Five Feline Farm is planning a garden area on the south end of the property to showcase new crops as well as heritage varieties of familiar crops. In time, a garden shed, marked pathways and dedicated plant beds will be added. Visitors can expect to see this area expand and develop over the next two to three years. Each new variety will be planted in the most sustainable method available.
The central feature for 2014 will be a Three Sisters companion planting. You may recall this referred to in the last post. Three Sisters is an ancient method of companion planting corn, beans and squash. Some accounts or legends associated withThree Sisters suggest this is the method that was taught to the English settlers by the Native Americans. Each plant benefits the other. The products harvested then support a balanced diet for the gardener.
Varieties for the Three Sisters area at Five Feline Farm have been sourced from Native Seeds. Each reflects an ancient culture and are open pollinated.
Three Sisters begins with corn. The sturdy stalks provide a natural pole for the beans to climb. We will use two varieties of corn: Hopi Greasy Head and Mayo Tuxpeño. Both of these are “dent” corns to be dried and ground into cornmeal.
Pole beans are the second sister of the trio. Beans collect nitrogen from the air and impart it to the soil. Nitrogen is a critical nutrient for healthy corn development. In keeping with the Native American theme, Hopi Black Pinto beans are the variety of choice for this planting at the Farm. These beans can be picked and eaten green but also allowed to ripen and dry for long term storage.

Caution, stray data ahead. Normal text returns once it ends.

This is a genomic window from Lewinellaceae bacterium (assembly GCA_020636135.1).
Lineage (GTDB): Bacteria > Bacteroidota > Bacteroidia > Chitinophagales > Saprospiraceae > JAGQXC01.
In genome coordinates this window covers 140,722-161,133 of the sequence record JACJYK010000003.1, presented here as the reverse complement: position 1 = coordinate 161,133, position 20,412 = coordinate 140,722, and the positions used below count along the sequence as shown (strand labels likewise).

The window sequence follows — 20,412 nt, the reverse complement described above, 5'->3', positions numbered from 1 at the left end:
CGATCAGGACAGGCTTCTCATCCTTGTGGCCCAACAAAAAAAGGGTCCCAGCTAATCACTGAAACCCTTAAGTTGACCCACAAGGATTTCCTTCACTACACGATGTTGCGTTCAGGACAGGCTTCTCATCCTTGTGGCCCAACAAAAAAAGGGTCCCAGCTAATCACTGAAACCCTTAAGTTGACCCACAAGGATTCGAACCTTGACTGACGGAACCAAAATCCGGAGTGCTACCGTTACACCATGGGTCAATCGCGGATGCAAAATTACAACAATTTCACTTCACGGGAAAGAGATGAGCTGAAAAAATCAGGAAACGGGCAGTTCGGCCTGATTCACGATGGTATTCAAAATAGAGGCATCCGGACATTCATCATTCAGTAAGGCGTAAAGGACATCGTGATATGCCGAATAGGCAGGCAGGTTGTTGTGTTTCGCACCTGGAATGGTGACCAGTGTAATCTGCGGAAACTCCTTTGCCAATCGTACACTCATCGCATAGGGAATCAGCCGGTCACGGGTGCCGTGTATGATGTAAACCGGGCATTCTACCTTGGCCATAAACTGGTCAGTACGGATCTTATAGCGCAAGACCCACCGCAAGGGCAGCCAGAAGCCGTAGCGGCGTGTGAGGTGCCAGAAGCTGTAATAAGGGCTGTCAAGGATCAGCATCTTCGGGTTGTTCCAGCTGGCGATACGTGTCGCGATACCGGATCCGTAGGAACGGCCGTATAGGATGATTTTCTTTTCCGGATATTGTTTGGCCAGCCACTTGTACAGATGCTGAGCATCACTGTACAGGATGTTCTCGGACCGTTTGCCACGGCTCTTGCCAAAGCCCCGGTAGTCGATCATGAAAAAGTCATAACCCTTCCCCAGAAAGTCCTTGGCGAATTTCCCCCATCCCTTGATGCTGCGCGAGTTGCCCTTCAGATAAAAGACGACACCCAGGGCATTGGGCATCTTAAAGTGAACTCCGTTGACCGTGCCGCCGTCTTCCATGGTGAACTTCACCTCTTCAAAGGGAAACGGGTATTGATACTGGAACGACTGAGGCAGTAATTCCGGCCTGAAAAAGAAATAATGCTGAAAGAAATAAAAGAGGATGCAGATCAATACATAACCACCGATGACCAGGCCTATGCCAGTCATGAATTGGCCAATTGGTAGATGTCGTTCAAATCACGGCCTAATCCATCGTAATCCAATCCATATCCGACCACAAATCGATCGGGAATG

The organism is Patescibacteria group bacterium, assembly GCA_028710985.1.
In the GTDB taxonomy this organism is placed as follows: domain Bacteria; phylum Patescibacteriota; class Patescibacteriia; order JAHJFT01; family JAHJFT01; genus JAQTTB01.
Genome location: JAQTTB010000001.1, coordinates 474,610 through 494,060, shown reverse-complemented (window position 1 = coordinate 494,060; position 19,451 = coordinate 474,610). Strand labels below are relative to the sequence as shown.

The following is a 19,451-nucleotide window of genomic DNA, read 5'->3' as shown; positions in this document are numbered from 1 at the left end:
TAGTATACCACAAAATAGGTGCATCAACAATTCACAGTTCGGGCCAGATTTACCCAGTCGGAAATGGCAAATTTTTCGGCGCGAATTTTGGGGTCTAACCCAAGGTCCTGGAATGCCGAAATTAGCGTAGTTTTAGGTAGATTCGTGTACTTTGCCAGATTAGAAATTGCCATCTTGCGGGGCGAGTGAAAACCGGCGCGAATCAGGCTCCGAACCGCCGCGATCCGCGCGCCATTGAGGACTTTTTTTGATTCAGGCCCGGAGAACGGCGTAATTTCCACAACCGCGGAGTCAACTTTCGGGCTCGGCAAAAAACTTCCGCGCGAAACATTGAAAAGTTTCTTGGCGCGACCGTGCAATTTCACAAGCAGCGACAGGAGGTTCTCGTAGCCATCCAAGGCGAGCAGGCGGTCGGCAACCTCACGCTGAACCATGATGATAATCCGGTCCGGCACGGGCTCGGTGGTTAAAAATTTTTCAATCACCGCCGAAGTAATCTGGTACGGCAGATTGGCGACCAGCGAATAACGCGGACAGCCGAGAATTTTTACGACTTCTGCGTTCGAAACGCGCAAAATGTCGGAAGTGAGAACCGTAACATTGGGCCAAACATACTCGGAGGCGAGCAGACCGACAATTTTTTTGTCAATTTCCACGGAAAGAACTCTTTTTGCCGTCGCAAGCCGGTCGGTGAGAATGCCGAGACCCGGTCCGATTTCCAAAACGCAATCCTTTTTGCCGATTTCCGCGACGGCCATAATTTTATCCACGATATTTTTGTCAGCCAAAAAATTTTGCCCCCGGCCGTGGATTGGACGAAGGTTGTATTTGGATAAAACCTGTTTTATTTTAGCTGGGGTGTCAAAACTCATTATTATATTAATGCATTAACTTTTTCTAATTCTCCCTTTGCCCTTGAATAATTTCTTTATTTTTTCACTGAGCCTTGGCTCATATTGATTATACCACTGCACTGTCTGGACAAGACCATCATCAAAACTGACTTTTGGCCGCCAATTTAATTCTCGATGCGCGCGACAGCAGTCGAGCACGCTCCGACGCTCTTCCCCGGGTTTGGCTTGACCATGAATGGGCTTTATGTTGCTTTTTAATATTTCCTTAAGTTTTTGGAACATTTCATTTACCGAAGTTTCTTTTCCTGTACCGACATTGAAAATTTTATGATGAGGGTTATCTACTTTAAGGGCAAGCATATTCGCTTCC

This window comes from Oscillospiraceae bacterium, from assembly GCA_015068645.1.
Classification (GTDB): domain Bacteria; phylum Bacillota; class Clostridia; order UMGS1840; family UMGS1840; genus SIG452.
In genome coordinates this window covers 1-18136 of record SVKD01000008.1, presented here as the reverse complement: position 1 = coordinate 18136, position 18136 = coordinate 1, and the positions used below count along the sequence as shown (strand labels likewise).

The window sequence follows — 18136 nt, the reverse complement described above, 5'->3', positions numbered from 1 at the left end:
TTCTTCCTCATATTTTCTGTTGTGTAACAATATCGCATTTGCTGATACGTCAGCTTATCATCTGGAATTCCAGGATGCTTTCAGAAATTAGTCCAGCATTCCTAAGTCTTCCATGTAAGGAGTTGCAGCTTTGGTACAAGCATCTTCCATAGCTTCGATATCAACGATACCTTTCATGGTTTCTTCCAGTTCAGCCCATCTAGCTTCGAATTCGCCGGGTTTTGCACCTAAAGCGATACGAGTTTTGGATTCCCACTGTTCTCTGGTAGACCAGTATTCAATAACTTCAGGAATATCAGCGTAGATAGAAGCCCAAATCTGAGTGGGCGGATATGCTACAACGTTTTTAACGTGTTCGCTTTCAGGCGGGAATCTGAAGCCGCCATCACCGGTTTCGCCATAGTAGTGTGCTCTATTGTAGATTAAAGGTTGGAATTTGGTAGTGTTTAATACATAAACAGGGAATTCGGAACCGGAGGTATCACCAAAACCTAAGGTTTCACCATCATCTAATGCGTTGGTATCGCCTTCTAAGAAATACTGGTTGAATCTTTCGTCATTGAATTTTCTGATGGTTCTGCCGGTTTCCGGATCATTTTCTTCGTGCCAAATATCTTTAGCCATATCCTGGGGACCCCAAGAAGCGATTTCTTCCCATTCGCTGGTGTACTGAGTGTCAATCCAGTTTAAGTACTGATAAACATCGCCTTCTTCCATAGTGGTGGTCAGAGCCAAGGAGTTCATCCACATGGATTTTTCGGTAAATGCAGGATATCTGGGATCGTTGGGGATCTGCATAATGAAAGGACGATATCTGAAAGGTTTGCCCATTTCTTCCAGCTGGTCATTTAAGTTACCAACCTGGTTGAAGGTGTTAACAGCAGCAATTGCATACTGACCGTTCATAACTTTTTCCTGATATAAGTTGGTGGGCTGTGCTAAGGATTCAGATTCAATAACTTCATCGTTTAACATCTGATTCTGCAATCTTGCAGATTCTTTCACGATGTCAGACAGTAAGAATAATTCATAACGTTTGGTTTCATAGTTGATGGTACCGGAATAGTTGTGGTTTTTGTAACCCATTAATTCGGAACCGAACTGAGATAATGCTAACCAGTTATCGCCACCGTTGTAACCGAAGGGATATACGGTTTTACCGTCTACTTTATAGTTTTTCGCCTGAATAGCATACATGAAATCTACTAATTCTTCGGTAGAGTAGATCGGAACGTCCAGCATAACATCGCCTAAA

The final sister in the planting is squash. We will be using Yellow Crookneck. The large leaves of squash vines shade the ground under the group acting as living mulch to conserve moisture and block weeds.
The Three Sisters are planted in a slight mound with a flattened top. The mound is approximately one foot high and four feet or so in diameter. Corn is started first and allowed to grow to about twelve inches before the beans are started. One week after beans, squash is planted.
Meanwhile as we dream of weather warm enough to start Three Sisters, early seed starting is beginning in the basement. Marigolds, heirloom tomatoes ranging from Cherokee Purple to Roma, peppers, tobacco and herbs will be poking through the germinating mix soon.
As you can see, planning for the growing season, dreaming of warmer weather and starting the garden plants indoors is how we address the winter doldrums here at Five Feline Farm. Post a comment to let us know how you are coping with the cold winter.
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